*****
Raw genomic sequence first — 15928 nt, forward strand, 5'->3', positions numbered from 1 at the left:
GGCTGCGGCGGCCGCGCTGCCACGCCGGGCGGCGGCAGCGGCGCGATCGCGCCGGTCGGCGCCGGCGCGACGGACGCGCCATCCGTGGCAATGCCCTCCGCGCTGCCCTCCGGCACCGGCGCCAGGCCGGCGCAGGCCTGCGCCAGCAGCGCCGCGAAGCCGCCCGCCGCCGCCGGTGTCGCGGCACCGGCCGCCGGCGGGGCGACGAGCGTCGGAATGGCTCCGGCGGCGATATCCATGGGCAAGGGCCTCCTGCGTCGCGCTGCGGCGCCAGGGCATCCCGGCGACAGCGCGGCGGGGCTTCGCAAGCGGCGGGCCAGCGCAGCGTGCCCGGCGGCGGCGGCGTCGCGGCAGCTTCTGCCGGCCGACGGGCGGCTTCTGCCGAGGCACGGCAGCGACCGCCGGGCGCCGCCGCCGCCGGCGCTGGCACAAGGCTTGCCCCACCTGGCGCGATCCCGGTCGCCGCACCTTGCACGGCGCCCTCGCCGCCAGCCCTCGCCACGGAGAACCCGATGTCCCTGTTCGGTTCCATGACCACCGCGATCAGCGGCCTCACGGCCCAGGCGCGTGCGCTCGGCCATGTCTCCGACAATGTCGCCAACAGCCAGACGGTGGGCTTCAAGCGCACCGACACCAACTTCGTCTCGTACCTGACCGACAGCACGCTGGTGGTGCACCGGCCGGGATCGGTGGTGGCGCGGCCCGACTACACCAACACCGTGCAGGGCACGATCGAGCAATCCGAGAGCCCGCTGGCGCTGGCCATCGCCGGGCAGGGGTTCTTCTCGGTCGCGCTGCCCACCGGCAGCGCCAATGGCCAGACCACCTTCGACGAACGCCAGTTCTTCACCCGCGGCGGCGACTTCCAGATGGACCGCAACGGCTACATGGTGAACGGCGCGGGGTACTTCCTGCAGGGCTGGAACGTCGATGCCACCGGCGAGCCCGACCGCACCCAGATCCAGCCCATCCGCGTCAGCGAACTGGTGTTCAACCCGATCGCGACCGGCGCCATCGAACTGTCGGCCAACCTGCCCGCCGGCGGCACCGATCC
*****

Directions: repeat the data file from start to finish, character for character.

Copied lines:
Raw genomic sequence first — 15928 nt, forward strand, 5'->3', positions numbered from 1 at the left:
GGCTGCGGCGGCCGCGCTGCCACGCCGGGCGGCGGCAGCGGCGCGATCGCGCCGGTCGGCGCCGGCGCGACGGACGCGCCATCCGTGGCAATGCCCTCCGCGCTGCCCTCCGGCACCGGCGCCAGGCCGGCGCAGGCCTGCGCCAGCAGCGCCGCGAAGCCGCCCGCCGCCGCCGGTGTCGCGGCACCGGCCGCCGGCGGGGCGACGAGCGTCGGAATGGCTCCGGCGGCGATATCCATGGGCAAGGGCCTCCTGCGTCGCGCTGCGGCGCCAGGGCATCCCGGCGACAGCGCGGCGGGGCTTCGCAAGCGGCGGGCCAGCGCAGCGTGCCCGGCGGCGGCGGCGTCGCGGCAGCTTCTGCCGGCCGACGGGCGGCTTCTGCCGAGGCACGGCAGCGACCGCCGGGCGCCGCCGCCGCCGGCGCTGGCACAAGGCTTGCCCCACCTGGCGCGATCCCGGTCGCCGCACCTTGCACGGCGCCCTCGCCGCCAGCCCTCGCCACGGAGAACCCGATGTCCCTGTTCGGTTCCATGACCACCGCGATCAGCGGCCTCACGGCCCAGGCGCGTGCGCTCGGCCATGTCTCCGACAATGTCGCCAACAGCCAGACGGTGGGCTTCAAGCGCACCGACACCAACTTCGTCTCGTACCTGACCGACAGCACGCTGGTGGTGCACCGGCCGGGATCGGTGGTGGCGCGGCCCGACTACACCAACACCGTGCAGGGCACGATCGAGCAATCCGAGAGCCCGCTGGCGCTGGCCATCGCCGGGCAGGGGTTCTTCTCGGTCGCGCTGCCCACCGGCAGCGCCAATGGCCAGACCACCTTCGACGAACGCCAGTTCTTCACCCGCGGCGGCGACTTCCAGATGGACCGCAACGGCTACATGGTGAACGGCGCGGGGTACTTCCTGCAGGGCTGGAACGTCGATGCCACCGGCGAGCCCGACCGCACCCAGATCCAGCCCATCCGCGTCAGCGAACTGGTGTTCAACCCGATCGCGACCGGCGCCATCGAACTGTCGGCCAACCTGCCCGCCGGCGGCACCGATCC